“Even when Nigeria was practising it in 1960, if you see the output and the growth in terms of employment rate that Nigeria witnessed, you will marvel but the military took over and gave us the presidential system of government in 1979, and that system has not increased any economic benefit for our country.
“In 1983, the military struck again, and came back in 1999 to impose a constitution with presidential system of government that has been complex; a system that the bureaucracies are in two key areas. There is the Presidency. Under the Presidency you will see a lot of agencies within the bureaucratic setting, different from the civil service bureaucracy. You could see that the result of this is a high cost in governance.”
The lawmaker further noted that inflation was on average six percentage points higher in countries run by presidential system, than those under parliamentary systems.
He also noted that income inequality under presidential systems was worse when compared with that of parliamentary or hybrid systems of government.
According to him, presidential systems are consistently producing less favourable macro-economic outcomes, which he said, prevailed in a wide range of circumstances in Nigeria.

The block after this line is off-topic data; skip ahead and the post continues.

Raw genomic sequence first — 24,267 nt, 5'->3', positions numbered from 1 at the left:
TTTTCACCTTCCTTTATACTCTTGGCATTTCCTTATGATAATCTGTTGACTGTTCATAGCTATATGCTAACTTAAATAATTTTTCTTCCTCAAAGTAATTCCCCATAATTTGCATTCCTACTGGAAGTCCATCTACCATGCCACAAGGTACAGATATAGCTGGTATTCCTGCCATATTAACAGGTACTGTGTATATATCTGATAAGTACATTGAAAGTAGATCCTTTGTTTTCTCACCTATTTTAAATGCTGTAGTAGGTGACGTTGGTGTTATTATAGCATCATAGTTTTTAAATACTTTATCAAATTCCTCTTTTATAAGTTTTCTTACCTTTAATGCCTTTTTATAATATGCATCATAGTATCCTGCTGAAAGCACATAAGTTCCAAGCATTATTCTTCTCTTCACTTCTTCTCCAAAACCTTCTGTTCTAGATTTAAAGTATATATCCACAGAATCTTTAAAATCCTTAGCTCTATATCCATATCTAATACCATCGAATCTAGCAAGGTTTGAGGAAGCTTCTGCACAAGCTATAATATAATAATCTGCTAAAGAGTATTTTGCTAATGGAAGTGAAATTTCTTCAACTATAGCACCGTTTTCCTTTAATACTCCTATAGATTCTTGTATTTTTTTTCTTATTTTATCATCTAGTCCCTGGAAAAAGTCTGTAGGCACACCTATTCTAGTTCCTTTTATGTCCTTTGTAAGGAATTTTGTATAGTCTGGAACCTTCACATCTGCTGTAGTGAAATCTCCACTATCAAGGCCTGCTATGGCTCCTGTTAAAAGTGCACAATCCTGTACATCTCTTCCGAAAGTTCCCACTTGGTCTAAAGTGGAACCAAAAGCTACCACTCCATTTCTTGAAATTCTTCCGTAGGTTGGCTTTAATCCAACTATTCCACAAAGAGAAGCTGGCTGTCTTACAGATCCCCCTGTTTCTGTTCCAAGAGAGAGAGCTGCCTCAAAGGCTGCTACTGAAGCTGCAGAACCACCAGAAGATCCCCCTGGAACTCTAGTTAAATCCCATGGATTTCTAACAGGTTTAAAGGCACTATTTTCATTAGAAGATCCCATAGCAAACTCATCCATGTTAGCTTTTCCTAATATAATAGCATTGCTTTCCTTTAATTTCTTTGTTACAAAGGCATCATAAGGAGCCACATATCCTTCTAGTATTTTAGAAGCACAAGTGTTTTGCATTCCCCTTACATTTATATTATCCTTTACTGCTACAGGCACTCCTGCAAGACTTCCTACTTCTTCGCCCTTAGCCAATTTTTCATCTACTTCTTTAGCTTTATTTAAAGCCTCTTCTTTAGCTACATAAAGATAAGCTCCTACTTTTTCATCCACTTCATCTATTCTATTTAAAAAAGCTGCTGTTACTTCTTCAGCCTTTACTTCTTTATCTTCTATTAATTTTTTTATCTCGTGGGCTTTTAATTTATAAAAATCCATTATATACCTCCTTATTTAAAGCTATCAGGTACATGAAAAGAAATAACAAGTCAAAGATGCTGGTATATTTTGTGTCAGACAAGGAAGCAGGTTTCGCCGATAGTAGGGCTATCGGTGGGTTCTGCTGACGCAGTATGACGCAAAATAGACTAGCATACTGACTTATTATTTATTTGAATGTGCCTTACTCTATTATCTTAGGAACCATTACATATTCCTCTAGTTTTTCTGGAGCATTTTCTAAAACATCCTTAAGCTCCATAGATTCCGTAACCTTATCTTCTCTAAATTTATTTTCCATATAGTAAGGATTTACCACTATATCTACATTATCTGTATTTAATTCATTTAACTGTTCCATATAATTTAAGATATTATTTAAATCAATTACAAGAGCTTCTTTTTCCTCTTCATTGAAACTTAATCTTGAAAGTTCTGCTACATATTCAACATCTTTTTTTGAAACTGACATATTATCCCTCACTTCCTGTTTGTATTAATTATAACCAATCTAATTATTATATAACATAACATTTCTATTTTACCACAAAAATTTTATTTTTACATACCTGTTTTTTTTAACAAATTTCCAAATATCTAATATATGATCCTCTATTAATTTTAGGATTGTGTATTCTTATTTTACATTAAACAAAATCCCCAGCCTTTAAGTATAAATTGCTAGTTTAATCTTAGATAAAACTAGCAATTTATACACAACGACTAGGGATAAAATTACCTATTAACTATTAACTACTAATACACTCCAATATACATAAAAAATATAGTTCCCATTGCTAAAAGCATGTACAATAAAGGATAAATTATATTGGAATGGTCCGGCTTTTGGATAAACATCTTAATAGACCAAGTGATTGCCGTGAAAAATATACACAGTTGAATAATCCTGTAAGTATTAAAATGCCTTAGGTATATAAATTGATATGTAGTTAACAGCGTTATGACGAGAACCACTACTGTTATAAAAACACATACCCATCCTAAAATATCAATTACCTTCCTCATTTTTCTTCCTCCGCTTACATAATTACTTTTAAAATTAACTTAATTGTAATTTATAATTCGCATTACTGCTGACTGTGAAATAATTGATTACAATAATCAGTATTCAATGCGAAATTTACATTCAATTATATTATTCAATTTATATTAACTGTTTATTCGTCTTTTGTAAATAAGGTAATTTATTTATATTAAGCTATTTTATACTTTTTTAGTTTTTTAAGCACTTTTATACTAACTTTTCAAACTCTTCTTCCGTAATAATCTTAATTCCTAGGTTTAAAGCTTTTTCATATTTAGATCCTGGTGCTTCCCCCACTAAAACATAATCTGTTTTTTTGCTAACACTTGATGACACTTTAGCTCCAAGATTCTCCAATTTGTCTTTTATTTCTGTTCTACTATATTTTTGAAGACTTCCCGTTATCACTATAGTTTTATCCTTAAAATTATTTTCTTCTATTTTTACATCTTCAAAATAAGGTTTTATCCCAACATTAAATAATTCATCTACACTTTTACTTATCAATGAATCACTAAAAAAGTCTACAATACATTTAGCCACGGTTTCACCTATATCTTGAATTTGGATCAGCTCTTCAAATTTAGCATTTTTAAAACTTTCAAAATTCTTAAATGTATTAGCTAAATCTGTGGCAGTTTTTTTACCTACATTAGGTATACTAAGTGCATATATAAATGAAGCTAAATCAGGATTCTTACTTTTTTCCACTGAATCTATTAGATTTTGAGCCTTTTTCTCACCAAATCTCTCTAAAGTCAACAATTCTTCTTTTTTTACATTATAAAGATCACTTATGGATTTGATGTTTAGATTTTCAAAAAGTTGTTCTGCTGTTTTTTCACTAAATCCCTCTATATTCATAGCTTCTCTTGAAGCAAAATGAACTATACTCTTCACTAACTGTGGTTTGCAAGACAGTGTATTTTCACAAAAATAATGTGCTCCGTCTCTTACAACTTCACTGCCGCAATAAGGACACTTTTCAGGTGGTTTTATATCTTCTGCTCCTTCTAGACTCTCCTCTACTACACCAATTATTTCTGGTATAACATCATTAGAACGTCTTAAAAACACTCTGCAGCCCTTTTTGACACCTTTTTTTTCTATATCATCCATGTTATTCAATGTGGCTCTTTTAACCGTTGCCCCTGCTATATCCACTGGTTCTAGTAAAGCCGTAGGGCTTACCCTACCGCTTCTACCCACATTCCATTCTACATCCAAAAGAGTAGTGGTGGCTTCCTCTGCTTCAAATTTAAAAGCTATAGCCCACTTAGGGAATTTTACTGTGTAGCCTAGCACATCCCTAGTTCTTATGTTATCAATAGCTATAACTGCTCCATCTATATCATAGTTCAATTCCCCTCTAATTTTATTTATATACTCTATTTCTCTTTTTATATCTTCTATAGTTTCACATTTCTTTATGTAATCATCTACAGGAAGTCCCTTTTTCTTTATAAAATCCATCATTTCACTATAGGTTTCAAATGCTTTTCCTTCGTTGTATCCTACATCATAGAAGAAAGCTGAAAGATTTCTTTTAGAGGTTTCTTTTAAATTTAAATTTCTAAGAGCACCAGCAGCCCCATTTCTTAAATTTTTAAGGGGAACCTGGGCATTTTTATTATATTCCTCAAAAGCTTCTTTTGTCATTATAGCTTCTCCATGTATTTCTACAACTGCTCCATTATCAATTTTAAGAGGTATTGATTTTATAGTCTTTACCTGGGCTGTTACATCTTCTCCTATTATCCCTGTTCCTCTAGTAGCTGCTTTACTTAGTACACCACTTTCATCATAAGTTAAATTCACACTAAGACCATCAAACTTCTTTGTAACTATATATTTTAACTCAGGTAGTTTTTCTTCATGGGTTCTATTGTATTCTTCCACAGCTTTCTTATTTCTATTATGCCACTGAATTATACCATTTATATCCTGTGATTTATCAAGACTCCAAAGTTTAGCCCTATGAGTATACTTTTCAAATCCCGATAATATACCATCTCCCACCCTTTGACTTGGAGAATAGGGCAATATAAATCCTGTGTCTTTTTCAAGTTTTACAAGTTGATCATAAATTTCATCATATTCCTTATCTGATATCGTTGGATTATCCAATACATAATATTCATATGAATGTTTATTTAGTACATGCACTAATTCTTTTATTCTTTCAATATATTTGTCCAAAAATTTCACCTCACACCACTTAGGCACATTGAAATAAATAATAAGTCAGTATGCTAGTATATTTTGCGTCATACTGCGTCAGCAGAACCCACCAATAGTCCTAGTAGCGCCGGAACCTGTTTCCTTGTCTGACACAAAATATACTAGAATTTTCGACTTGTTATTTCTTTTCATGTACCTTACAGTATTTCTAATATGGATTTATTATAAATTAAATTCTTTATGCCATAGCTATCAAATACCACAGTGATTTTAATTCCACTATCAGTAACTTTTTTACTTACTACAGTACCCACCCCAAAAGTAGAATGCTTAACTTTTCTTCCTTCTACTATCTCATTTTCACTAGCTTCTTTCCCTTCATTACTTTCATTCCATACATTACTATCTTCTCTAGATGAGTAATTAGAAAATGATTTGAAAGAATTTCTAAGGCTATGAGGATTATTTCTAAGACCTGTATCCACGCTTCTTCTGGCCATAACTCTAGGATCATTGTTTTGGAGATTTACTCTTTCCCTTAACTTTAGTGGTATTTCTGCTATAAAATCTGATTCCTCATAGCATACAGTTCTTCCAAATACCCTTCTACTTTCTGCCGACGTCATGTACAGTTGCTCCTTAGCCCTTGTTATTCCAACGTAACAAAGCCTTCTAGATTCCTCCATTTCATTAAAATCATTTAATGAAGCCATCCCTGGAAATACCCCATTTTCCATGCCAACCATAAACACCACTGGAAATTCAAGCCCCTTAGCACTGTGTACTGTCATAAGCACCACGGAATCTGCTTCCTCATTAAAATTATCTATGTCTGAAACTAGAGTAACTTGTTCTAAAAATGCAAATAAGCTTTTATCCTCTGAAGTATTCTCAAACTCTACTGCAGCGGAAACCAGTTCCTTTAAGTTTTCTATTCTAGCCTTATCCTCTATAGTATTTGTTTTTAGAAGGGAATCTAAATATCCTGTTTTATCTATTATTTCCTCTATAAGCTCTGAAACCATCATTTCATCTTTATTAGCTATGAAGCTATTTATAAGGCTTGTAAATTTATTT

The lawmaker added, “Due to the excessive powers domiciled in one man under the presidential system, consensus building that is often required for economic decision is always lacking. If it is under a parliamentary system, the prime minister is part of the legislature.
“The over-centralisation of government decisions that is prevalent in a presidential system obstructs economic development when compared to the parliamentary or hybrid system.
“The point has also been made that the too powerful nature of the presidential office, often leads to greater fluctuations in the economy with the change of office. This was witnessed in Nigeria in 2015 and currently being experienced as we prepare for the 2019 general elections. Such volatility is evidenced by sharper electoral cycles under presidential systems than that of parliamentary systems.
“The decentralisation of powers in parliamentary system helps to douse tensions in countries – like Nigeria – where ethnicity, race, religious differences and ideological divisions are prevalent, thereby promoting peace and unity which are ingredients for economic growth and development.
“Parliamentary systems promote inclusion and collectiveness which is critical to equality of income distribution and opportunities.”